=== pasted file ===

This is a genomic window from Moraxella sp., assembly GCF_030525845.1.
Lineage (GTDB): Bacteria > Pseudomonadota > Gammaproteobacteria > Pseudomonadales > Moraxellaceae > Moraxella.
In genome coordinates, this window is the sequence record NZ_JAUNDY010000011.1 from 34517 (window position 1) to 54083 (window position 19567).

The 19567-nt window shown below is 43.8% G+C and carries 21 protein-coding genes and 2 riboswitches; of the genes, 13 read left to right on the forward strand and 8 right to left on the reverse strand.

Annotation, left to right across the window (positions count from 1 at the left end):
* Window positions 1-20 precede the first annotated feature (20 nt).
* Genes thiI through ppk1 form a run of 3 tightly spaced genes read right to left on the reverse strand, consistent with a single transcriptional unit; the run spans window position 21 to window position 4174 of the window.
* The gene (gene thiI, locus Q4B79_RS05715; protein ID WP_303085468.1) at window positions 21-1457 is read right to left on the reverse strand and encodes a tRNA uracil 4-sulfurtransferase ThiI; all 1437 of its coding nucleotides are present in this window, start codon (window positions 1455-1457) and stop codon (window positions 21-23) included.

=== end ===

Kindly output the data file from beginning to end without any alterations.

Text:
This is a genomic window from Moraxella sp., assembly GCF_030525845.1.
Lineage (GTDB): Bacteria > Pseudomonadota > Gammaproteobacteria > Pseudomonadales > Moraxellaceae > Moraxella.
In genome coordinates, this window is the sequence record NZ_JAUNDY010000011.1 from 34517 (window position 1) to 54083 (window position 19567).

The 19567-nt window shown below is 43.8% G+C and carries 21 protein-coding genes and 2 riboswitches; of the genes, 13 read left to right on the forward strand and 8 right to left on the reverse strand.

Annotation, left to right across the window (positions count from 1 at the left end):
* Window positions 1-20 precede the first annotated feature (20 nt).
* Genes thiI through ppk1 form a run of 3 tightly spaced genes read right to left on the reverse strand, consistent with a single transcriptional unit; the run spans window position 21 to window position 4174 of the window.
* The gene (gene thiI, locus Q4B79_RS05715; protein ID WP_303085468.1) at window positions 21-1457 is read right to left on the reverse strand and encodes a tRNA uracil 4-sulfurtransferase ThiI; all 1437 of its coding nucleotides are present in this window, start codon (window positions 1455-1457) and stop codon (window positions 21-23) included.